Dorota Masłowska

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  • photo: Katarzyna Malinowska / Lampa i Iskra Boża

was born in 1983. She is the most popular author of the younger generation, and is sometimes known as the enfant terrible of Polish literature. Her first novel was acclaimed in Poland as the literary sensation of the decade. It sold in huge numbers and attracted several foreign publishers. So far it has appeared in nine foreign languages, including an American edition, with further translations now in progress. In 2002 Masłowska shook up Polish literary life with a best selling novel that she wrote while studying for her final school certificate. Snow White and Russian Red takes a cold, hard look at the life of some confused young people from a housing block, who live from party to party in a world of drugs, sex and a nonsensical outlook.
Overnight the novel caused a literary scandal and became the cult book of a generation. The story is narrated by the main character, Nails. He and the other characters, Magda, Angela, Arleta, Natasha, Kacper and Lefty are teenagers from a small town in Poland in the era of rapacious capitalism, doomed from day one to end up on the dole. Their morality, notions and beliefs about the world, consisting of a mixture of fashionable clichés gleaned from the television and colour magazines, but also some radical slogans from Internet blogs, are as comical as they are sinister. They speak a bastardised version of Polish, yet it is full of energy, like a carnival of ignorant nihilists. The action takes place the day before and the day of a folkfest called “No Russki Day” (the festival is a declaration of “war” against the “Russki” traders who keep coming to the town, creating commercial competition for the townspeople, and especially for local boss and politician Zdzisław Sztorm, who owns a Polish sand company and a wholesale business selling construction panels). Although the novel largely develops in a narcotic trance, by this token it becomes a ludicrous social satire, rather than just a Polish version of Trainspotting.

Masłowska’s long awaited second novel, The Queen’s Peacock, is designed in the first place to settle some scores. In it she refers to some personal experiences, bitter ones on the whole. A nice teenager from the provinces at the time of her debut, Masłowska has had a first-hand taste of what it is like to get caught up in the media machine and fall into the clutches of con artists who treat literature like a kind of show business, and a young author like a puppet with no will of her own. Not surprisingly, the main character in her new book is a fading pop star, a silly singer who is manipulated by the media and by a revolting oik. The supporting characters are equally grotesque and unintelligent. The story is set in modern Warsaw, and features a scathing send-up of the Warsaw glitterati, the cynical, spoiled world of show business and the media. And as Masłowska has also put herself in the novel, she even turns the satire on herself, using it not just to settle scores but to demonstrate her own self-educational attitude.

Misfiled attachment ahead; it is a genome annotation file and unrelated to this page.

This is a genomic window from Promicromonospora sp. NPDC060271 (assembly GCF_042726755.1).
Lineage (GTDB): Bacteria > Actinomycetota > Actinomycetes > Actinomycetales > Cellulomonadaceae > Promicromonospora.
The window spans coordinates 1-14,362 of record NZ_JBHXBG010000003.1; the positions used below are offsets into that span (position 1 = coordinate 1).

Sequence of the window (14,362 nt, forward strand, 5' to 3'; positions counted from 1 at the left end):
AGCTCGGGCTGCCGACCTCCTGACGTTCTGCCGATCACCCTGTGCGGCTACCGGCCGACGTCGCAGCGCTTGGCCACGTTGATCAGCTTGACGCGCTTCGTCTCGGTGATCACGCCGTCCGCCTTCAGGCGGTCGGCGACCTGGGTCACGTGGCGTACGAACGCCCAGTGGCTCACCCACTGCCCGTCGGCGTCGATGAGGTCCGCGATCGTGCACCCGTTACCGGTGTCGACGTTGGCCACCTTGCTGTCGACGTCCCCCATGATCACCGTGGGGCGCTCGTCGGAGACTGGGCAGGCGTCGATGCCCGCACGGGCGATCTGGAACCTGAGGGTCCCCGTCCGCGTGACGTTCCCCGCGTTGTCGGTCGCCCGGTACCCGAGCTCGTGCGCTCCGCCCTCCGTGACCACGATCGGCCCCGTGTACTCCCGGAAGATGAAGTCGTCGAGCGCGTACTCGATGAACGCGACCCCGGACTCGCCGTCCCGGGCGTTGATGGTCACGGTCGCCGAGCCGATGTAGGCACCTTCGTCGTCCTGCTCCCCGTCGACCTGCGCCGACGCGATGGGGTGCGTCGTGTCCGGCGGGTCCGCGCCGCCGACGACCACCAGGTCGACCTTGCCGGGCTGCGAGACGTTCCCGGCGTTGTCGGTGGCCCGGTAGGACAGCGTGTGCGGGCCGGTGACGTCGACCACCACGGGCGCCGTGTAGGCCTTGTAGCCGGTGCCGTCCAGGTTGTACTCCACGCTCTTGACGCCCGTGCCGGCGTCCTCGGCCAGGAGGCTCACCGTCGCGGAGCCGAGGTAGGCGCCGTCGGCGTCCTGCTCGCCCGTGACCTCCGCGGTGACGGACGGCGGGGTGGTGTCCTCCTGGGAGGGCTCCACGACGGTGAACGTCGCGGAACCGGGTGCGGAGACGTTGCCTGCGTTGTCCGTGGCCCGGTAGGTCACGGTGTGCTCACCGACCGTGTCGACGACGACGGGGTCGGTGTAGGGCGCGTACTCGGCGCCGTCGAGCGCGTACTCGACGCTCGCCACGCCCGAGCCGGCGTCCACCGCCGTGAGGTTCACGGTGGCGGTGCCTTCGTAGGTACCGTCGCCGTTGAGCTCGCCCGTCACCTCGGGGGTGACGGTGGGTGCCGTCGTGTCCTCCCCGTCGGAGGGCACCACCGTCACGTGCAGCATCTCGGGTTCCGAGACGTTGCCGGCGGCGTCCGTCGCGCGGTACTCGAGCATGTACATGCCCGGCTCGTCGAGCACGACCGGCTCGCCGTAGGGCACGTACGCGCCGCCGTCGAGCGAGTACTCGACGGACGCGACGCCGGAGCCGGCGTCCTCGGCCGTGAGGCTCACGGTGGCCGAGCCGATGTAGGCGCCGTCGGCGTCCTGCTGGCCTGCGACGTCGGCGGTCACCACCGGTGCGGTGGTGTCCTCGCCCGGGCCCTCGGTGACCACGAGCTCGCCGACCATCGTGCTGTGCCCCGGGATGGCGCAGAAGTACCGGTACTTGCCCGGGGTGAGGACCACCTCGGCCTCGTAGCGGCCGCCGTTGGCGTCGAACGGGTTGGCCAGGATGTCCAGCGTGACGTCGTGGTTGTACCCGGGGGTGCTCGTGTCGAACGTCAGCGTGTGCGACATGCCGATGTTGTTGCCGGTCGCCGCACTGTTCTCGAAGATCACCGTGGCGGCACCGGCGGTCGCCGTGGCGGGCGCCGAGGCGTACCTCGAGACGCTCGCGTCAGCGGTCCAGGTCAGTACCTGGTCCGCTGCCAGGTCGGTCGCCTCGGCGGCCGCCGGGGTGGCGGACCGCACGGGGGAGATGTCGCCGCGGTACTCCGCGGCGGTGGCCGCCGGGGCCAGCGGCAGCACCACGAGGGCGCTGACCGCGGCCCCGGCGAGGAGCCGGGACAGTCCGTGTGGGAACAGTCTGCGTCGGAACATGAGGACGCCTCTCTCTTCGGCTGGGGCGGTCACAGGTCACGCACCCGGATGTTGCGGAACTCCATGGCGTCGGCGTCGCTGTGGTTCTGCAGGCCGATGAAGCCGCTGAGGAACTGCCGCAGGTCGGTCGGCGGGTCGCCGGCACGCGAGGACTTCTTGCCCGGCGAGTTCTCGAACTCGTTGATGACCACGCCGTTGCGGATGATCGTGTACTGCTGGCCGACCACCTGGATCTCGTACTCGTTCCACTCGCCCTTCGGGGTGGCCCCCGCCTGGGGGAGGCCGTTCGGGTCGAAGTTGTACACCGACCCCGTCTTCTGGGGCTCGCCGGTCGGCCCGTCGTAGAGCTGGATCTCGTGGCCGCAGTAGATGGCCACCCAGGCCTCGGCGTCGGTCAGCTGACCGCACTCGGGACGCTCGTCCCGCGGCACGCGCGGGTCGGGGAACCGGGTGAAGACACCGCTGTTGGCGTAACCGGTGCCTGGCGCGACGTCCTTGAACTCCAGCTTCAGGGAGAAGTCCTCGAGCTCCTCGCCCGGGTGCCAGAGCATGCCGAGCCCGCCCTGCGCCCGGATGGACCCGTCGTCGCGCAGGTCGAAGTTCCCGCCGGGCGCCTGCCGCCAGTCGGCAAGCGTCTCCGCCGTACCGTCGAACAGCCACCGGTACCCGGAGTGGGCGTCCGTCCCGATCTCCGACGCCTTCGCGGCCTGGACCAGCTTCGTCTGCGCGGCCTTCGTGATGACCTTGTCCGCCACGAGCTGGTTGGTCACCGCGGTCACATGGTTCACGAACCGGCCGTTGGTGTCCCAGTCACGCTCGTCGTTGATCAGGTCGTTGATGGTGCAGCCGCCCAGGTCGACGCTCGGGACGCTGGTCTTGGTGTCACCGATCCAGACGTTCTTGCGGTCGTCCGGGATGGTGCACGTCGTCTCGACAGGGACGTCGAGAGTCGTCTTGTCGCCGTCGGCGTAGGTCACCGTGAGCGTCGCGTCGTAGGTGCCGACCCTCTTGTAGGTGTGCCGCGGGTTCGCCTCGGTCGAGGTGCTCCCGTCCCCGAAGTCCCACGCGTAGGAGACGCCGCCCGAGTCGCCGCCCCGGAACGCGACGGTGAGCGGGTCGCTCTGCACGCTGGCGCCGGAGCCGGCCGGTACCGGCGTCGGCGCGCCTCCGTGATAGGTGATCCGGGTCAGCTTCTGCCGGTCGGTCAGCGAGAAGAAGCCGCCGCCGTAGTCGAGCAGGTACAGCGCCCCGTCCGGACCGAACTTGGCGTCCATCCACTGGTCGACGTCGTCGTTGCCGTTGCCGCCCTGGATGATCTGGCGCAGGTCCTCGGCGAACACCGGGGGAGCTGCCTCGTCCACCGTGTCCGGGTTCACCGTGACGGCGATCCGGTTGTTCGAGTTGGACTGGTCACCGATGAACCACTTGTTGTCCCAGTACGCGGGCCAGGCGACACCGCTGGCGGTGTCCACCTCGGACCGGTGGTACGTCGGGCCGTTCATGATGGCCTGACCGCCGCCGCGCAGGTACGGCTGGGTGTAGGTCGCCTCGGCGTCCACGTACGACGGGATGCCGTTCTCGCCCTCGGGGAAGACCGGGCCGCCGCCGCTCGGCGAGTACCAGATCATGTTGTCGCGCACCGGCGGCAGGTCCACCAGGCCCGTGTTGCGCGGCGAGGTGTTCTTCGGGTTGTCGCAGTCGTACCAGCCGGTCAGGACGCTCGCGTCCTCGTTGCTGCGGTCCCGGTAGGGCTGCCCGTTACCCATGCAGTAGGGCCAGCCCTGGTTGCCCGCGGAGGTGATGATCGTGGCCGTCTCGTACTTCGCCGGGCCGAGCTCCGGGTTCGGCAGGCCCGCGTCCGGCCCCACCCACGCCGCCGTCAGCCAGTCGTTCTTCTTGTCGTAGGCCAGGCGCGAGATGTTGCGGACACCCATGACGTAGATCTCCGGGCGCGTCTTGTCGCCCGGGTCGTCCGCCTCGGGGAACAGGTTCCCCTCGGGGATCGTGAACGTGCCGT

However, what she says in this novel is nothing to how she says it. As before, the strength and value of the book are determined by her stunning style and, more broadly, the boldness of her linguistic creativity, because The Queen’s Peacock is written in the rhythms and rhymes of a hip-hop song. This form is unique – it’s vulgar, primitive and plebeian, designed to seize and shout out the simplest truths. Masłowska has exploited, or rather radicalised this deformed speech, full of linguistic perversions and grammatical errors. Here this language becomes the equivalent of reality, a distorted, monstrous mirror, in which the world in 2005 sees itself reflected.